Why DOES NM-3 cost so much more than NM-2?

Discussion in 'Electrical Forum discussion & Blog' started by Homeownerinburb, Apr 11, 2012.

  1. Homeownerinburb

    Homeownerinburb New Member

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    I have pondered this for years. 12-3 generally costs ~80% more than 12-2. Same ratio in 14ga.

    Why this should be, I don't know. It would seem to me that the one cable consists of about 1/3rd more material than the other. It will weigh about 1/3rd more. Is the cost of shipping the stuff even remotely a fraction of the cost of getting onto the shelves?

    Seems to me that vastly the most expensive component will be the copper, with the oil for the plastics coming in second, and by a fair bit. A 1/3rd increment in the cost of making the stuff should result in about a 1/3rd increment of the price to purchase?

    Yet another good argument for working with flex conduit and individual conductors.
  2. hj

    hj Moderator & Master Plumber Staff Member

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    They make and use a "jillion" feet of NM-2. NM-3 is not used anywhere near that volume so economiees of scale come into play. A Rolls Royce uses the same number of parts as a Chevrolet, but the prices are no where near the same. If they tried to produce a million Rolls a year on an assembly line its price would come down also.
  3. Homeownerinburb

    Homeownerinburb New Member

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    I have considered that and find it not a convincing argument. Sure, 20X as much 2 conductor gets used as 3 conductor, but it is not as if the huge spools of black, white and bare conductors that get bundled into the cable are any different for the two products. The sleeves are chemically the same and are poured into not similar hoppers to be extruded and wrapped around the bundled conductors.

    I don't buy the idea that the distinction is as huge as a Chevy vs a Rolls. Not only are there many less Rolls' built, but they use vastly different quality components and materials.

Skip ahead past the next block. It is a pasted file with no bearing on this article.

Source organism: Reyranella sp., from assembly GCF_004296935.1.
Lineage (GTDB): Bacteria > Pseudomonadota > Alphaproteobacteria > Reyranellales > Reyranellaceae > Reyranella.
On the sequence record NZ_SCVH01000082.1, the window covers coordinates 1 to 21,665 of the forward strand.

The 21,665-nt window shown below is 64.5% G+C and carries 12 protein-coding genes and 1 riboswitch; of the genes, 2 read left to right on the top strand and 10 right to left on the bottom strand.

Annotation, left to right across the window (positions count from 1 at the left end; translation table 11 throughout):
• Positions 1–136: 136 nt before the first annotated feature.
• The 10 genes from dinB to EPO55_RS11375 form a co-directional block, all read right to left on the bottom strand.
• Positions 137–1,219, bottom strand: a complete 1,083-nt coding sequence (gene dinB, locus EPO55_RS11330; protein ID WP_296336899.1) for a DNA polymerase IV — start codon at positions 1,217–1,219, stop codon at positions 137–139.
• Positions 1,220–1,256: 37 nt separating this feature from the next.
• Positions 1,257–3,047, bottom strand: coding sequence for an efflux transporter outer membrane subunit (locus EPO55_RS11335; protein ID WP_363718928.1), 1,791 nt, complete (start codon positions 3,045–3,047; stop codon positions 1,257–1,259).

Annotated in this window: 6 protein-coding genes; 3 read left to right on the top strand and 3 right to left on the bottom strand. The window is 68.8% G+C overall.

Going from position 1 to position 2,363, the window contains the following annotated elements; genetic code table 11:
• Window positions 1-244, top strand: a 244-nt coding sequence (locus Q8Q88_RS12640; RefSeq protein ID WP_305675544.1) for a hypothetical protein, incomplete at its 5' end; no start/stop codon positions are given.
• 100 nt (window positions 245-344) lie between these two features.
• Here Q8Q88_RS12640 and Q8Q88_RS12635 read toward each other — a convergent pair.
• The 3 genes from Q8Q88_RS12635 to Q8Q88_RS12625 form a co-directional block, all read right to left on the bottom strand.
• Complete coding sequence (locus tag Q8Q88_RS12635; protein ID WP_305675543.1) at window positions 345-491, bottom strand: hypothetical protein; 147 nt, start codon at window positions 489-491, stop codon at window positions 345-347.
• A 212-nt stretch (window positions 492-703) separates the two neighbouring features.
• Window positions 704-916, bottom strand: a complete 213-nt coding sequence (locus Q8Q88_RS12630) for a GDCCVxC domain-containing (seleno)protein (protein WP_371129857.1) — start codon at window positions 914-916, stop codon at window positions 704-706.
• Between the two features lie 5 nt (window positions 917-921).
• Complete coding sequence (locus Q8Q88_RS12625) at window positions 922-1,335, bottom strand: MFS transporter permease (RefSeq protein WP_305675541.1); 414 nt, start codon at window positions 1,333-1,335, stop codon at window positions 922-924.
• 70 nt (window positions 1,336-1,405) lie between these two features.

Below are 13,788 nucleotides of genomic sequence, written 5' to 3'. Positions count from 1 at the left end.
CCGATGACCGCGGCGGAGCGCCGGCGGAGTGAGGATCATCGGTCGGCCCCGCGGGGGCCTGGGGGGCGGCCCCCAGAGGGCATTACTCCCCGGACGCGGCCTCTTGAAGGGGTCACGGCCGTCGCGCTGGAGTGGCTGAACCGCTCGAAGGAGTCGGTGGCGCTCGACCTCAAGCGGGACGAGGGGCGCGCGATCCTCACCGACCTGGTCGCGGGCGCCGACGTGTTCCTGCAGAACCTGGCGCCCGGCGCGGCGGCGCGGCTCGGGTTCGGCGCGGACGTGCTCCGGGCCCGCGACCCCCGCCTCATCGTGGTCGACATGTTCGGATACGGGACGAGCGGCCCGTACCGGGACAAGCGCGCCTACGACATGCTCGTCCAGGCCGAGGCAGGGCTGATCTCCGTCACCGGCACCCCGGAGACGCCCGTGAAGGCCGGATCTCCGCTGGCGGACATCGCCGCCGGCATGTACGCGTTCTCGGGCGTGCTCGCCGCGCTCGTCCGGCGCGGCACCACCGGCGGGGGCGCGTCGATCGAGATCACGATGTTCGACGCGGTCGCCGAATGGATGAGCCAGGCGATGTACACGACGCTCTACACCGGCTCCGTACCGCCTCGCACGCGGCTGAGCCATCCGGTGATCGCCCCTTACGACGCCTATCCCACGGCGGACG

I'd say "because they can" but market forces always flatten that out. Nobody has a lock on the production of NM.
  4. ballvalve

    ballvalve General Engineering Contractor

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    Pull two runs of 14-2. The cost of 3 wire cable makes me look toward conduit often, especially with a few hundred rolls of copper from the good old days. Have to keep it under big lock and key.
  5. Chad Schloss

    Chad Schloss Member

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    i wish someone sold 14-2-2 by the foot. i ran a bath fan/light/night light last week. had to pull 14/2 and 14/3 to it. panasonic bath fan j box is real tight. ran 14/2 to the fan/ 14/3 to the two lights. 14-2-2 is sold at big orange in 100 ft folls i think and it was like 150+ when i only needed max 15 ft.
  6. jimbo

    jimbo Plumber

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    I find 12/3 or 14/3 at just about 12 to 15% higher than the corresponding /2

    Economies of scale can't be ignored. Besides the actual manufacturing process, there is the cost of maintaining an inventory item. For a slower moving item, that can translate to a higher piece of the margin.
  7. hj

    hj Moderator & Master Plumber Staff Member

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    I think I would call it 14/4 and its demand is even less than for 14-3. If you needed 14-4 why did you basically install 14-5?
  8. Chad Schloss

    Chad Schloss Member

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    because you need a hot for the fan, and it needs a neutral in the same line(bundle of wires, nm-b) (14/2) the light and night light have 2 separate hots and share a neutral. (14/3) grounds all get tied together. neutrals get tied together in the switch box. ask an electrican, its all legit :)
    Last edited: Apr 11, 2012